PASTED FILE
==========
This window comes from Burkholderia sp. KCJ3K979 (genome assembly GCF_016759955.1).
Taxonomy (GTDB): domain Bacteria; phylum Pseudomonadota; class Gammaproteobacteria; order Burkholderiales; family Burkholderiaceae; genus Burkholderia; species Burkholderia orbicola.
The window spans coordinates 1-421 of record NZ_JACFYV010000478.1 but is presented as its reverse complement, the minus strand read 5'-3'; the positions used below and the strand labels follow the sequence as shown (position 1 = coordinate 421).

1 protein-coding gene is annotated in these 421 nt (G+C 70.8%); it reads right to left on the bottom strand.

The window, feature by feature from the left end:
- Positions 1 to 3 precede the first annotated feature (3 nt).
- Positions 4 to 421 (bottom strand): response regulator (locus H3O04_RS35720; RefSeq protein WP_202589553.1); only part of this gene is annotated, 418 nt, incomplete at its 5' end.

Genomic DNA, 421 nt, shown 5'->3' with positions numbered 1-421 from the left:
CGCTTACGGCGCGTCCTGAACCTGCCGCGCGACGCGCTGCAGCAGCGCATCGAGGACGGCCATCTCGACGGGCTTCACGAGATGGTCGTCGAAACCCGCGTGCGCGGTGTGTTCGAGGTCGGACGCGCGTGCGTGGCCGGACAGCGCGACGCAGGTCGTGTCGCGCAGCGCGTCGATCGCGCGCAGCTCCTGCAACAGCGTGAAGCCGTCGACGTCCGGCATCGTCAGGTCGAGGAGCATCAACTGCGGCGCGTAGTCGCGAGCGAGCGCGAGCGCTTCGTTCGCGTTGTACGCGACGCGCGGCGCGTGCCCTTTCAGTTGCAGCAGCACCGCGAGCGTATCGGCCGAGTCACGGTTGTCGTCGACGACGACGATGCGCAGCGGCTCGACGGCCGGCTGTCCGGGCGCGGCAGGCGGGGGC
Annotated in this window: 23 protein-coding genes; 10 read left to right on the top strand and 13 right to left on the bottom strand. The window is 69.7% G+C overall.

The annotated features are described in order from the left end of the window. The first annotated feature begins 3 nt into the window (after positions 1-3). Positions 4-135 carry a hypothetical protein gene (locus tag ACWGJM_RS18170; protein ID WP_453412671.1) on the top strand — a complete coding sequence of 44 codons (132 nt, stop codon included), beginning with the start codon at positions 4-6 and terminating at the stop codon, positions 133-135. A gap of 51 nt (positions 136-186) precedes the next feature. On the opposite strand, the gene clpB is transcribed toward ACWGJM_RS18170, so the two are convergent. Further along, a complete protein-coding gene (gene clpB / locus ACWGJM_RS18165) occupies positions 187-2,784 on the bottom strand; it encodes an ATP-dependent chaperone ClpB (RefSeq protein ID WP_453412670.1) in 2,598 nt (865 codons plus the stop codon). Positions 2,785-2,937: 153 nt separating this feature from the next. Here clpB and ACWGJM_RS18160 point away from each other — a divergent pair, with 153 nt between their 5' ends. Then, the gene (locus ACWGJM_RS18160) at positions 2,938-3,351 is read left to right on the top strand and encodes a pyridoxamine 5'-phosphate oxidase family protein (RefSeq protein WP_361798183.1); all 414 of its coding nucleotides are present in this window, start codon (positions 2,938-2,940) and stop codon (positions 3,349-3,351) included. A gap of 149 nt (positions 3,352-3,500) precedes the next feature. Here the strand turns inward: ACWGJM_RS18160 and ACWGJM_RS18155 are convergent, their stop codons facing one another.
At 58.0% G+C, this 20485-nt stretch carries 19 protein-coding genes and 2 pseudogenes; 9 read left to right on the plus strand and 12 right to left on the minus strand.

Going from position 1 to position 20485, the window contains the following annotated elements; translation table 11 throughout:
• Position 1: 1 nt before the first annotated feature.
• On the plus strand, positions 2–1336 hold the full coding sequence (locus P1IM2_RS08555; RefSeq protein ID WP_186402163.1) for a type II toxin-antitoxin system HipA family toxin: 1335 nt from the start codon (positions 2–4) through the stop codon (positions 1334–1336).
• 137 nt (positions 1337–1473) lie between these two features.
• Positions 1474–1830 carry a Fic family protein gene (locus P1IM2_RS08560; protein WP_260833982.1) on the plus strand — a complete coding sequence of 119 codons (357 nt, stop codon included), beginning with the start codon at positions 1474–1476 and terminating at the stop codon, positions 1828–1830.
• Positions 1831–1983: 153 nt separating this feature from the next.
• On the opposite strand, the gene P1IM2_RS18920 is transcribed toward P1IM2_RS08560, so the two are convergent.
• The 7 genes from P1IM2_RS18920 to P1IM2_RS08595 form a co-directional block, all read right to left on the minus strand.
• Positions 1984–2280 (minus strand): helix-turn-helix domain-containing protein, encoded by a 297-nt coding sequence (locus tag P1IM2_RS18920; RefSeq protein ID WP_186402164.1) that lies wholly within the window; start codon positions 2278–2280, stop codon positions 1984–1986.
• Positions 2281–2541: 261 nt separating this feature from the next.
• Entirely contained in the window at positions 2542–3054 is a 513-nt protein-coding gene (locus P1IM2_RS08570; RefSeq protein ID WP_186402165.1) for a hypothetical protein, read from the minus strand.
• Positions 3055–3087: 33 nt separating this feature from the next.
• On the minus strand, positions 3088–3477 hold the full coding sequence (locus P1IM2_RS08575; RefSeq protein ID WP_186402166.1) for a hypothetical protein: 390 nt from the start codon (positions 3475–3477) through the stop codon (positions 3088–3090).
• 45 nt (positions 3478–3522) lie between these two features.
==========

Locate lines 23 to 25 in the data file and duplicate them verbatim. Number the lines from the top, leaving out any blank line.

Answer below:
• Entirely contained in the window at positions 2542–3054 is a 513-nt protein-coding gene (locus P1IM2_RS08570; RefSeq protein ID WP_186402165.1) for a hypothetical protein, read from the minus strand.
• Positions 3055–3087: 33 nt separating this feature from the next.
• On the minus strand, positions 3088–3477 hold the full coding sequence (locus P1IM2_RS08575; RefSeq protein ID WP_186402166.1) for a hypothetical protein: 390 nt from the start codon (positions 3475–3477) through the stop codon (positions 3088–3090).